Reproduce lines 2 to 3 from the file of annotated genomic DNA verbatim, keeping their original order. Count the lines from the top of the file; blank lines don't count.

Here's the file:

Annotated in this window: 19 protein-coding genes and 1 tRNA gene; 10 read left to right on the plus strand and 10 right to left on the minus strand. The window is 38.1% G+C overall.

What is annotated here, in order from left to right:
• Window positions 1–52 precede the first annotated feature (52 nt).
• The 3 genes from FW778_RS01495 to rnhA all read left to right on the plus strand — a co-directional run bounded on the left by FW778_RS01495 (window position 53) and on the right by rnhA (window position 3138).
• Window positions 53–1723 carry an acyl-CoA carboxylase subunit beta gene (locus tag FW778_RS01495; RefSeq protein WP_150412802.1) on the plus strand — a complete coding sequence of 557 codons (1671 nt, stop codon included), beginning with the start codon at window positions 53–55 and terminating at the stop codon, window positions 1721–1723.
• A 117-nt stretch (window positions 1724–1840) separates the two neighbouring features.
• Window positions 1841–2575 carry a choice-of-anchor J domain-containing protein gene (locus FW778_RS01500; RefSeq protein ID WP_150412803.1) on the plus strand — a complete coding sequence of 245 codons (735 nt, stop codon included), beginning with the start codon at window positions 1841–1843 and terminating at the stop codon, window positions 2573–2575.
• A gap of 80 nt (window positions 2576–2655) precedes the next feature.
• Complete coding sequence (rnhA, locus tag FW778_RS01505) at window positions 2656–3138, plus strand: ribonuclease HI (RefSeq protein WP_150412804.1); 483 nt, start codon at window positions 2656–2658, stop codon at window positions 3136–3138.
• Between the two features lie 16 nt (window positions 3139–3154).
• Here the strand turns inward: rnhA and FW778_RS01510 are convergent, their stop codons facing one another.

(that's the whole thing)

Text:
What is annotated here, in order from left to right:
• Window positions 1–52 precede the first annotated feature (52 nt).